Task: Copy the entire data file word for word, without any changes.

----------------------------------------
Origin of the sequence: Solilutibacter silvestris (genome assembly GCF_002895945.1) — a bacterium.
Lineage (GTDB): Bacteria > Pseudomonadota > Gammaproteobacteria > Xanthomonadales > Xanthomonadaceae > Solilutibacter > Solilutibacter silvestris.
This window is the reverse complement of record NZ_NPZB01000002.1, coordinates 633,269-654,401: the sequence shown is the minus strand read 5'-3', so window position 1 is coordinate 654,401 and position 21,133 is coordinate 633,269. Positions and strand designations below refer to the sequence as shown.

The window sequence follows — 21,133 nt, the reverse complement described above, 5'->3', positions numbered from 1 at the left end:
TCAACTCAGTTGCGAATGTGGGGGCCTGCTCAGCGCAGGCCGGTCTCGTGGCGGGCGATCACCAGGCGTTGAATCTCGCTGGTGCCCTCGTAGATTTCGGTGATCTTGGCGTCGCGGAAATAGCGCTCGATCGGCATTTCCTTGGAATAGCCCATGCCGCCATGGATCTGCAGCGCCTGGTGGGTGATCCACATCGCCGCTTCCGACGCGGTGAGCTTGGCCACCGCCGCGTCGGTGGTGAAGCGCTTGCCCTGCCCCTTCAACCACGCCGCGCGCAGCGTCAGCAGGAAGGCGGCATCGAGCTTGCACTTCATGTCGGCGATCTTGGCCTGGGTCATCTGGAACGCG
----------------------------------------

Origin of the sequence: Solilutibacter silvestris (genome assembly GCF_002895945.1) — a bacterium.
Lineage (GTDB): Bacteria > Pseudomonadota > Gammaproteobacteria > Xanthomonadales > Xanthomonadaceae > Solilutibacter > Solilutibacter silvestris.
This window is the reverse complement of record NZ_NPZB01000002.1, coordinates 633,269-654,401: the sequence shown is the minus strand read 5'-3', so window position 1 is coordinate 654,401 and position 21,133 is coordinate 633,269. Positions and strand designations below refer to the sequence as shown.

The window sequence follows — 21,133 nt, the reverse complement described above, 5'->3', positions numbered from 1 at the left end:
TCAACTCAGTTGCGAATGTGGGGGCCTGCTCAGCGCAGGCCGGTCTCGTGGCGGGCGATCACCAGGCGTTGAATCTCGCTGGTGCCCTCGTAGATTTCGGTGATCTTGGCGTCGCGGAAATAGCGCTCGATCGGCATTTCCTTGGAATAGCCCATGCCGCCATGGATCTGCAGCGCCTGGTGGGTGATCCACATCGCCGCTTCCGACGCGGTGAGCTTGGCCACCGCCGCGTCGGTGGTGAAGCGCTTGCCCTGCCCCTTCAACCACGCCGCGCGCAGCGTCAGCAGGAAGGCGGCATCGAGCTTGCACTTCATGTCGGCGATCTTGGCCTGGGTCATCTGGAACGCG